If the special master’s recommendation is approved by the Court of Claims, then the recommendation becomes binding on the parties. Either party may object to the recommendation. Upon objection, the Court of Claims will reconsider the recommendation before making a final order. Either party may appeal the final order of the Court of Claims to the state appellate court of the county where the public office is located.

A prevailing complainant is entitled to receive copies of the public record, as well as recover the $25 filing fee and other costs associated with the action. Typically, the complainant may not recover attorney’s fees.

(Please see the chart below for a more detailed explanation of the Court of Claims process.)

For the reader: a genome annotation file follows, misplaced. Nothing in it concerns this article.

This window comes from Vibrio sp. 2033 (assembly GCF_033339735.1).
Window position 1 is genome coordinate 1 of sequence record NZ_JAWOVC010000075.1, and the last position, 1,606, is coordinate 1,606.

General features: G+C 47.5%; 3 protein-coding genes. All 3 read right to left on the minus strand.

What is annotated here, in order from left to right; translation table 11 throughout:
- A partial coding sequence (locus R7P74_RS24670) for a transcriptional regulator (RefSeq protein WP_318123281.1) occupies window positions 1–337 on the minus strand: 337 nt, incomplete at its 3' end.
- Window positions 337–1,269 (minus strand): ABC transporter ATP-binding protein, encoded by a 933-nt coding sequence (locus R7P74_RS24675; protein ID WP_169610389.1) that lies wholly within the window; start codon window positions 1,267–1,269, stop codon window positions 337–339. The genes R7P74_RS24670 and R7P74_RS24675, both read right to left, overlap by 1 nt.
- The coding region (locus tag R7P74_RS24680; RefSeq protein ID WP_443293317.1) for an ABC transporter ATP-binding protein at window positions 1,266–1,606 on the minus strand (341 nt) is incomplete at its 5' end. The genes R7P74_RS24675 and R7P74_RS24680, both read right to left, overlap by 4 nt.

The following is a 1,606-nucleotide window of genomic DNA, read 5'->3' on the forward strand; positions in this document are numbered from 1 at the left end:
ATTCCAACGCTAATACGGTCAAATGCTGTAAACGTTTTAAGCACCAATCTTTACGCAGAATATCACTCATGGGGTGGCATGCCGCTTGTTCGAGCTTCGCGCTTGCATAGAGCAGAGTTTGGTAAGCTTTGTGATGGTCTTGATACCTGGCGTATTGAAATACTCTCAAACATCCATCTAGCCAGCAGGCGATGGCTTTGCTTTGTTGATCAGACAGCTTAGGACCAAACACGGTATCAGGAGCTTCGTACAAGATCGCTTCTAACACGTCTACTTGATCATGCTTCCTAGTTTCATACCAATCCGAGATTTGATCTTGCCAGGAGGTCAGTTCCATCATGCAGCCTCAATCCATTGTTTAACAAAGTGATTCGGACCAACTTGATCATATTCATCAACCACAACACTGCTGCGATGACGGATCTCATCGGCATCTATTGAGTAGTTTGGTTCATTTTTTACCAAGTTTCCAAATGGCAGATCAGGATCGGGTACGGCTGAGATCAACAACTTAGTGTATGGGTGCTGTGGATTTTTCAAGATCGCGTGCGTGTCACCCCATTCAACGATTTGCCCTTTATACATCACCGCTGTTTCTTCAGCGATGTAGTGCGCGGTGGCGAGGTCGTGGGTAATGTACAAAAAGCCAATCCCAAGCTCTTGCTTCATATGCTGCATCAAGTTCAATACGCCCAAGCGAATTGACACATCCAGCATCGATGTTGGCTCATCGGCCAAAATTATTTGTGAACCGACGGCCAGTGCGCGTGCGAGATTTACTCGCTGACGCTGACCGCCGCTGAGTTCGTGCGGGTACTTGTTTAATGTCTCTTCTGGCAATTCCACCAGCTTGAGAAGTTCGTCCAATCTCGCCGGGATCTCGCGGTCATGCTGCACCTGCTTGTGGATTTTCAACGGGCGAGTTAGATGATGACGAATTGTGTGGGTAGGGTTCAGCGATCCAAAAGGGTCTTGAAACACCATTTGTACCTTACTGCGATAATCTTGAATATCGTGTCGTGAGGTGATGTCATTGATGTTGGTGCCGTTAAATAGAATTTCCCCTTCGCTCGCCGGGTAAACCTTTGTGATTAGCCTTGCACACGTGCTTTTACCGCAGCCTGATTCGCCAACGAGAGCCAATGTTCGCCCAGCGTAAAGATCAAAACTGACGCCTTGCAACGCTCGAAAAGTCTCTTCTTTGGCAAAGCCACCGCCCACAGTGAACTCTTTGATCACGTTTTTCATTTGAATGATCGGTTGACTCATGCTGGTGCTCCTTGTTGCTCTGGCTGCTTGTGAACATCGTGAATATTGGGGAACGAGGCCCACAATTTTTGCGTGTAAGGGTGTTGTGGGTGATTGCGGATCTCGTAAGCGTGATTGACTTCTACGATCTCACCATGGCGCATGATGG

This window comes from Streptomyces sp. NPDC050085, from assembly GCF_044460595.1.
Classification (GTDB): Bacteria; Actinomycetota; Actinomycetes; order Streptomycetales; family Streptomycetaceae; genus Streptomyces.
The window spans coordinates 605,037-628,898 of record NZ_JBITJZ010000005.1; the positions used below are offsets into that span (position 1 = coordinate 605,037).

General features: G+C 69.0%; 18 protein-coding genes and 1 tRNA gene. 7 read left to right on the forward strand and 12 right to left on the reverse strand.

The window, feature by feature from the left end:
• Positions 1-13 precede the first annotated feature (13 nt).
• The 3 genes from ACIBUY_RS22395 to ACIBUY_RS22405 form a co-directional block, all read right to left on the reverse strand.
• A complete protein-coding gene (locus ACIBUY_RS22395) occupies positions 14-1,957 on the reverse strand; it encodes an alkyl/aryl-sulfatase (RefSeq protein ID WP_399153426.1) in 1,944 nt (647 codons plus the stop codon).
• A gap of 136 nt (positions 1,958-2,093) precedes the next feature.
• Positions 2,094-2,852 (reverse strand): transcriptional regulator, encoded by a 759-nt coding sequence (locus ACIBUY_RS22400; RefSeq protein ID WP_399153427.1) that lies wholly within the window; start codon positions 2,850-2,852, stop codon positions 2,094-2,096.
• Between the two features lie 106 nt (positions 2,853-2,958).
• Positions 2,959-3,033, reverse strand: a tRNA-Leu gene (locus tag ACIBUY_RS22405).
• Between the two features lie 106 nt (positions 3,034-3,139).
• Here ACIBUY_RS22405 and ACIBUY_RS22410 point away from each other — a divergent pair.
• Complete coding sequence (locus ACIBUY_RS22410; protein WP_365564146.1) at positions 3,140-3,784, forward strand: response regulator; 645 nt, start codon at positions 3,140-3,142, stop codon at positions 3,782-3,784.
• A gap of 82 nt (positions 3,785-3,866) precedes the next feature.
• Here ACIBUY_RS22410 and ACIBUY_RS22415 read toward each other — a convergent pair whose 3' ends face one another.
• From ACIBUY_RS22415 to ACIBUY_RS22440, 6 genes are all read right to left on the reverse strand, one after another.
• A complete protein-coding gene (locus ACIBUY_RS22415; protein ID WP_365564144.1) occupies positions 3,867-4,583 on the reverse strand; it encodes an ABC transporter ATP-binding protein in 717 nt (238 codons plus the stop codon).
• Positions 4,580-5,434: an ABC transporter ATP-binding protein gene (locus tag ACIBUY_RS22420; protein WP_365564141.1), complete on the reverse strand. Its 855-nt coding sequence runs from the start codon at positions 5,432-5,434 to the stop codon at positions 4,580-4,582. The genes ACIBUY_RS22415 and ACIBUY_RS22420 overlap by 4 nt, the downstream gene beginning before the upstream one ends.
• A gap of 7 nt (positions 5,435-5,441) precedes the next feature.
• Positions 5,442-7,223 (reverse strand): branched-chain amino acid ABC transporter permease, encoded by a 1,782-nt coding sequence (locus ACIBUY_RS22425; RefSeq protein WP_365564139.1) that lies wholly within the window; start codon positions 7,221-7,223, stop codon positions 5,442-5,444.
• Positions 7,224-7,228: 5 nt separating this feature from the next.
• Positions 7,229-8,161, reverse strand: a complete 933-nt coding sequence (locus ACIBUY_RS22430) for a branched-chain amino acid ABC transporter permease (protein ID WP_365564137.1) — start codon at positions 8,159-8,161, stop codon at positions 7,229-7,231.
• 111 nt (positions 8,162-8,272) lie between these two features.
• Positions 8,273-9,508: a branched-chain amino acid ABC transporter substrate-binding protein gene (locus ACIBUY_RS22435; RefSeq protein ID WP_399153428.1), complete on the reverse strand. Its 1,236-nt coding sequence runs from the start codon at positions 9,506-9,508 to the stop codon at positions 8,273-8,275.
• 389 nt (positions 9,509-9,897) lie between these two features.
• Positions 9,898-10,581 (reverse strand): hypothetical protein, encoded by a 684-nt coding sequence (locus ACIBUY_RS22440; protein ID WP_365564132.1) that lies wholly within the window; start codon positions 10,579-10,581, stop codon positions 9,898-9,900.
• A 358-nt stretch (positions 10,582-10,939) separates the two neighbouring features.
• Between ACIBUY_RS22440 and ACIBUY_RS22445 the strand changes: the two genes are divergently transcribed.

Auditor and Ohio Attorney General Dispute Services Discontinued

Prior to the introduction of the new Court of Claims process, the Ohio Auditor and the Ohio Attorney General established services to address public records disputes. Neither dispute resolution service provided a legally binding decision to the parties, but both served as affordable alternatives to a mandamus action. The Ohio Attorney General and the Auditor have discontinued such services given the new Court of Claims process.

Mandamus Action Still Available, but Public Office Can Recover if Frivolous

Individuals are still afforded the option to dispute a public records denial or delay by filing a writ of mandamus to compel the public office to release the records. Such action is often expensive and time-intensive, but also allows the parties to engage in discovery.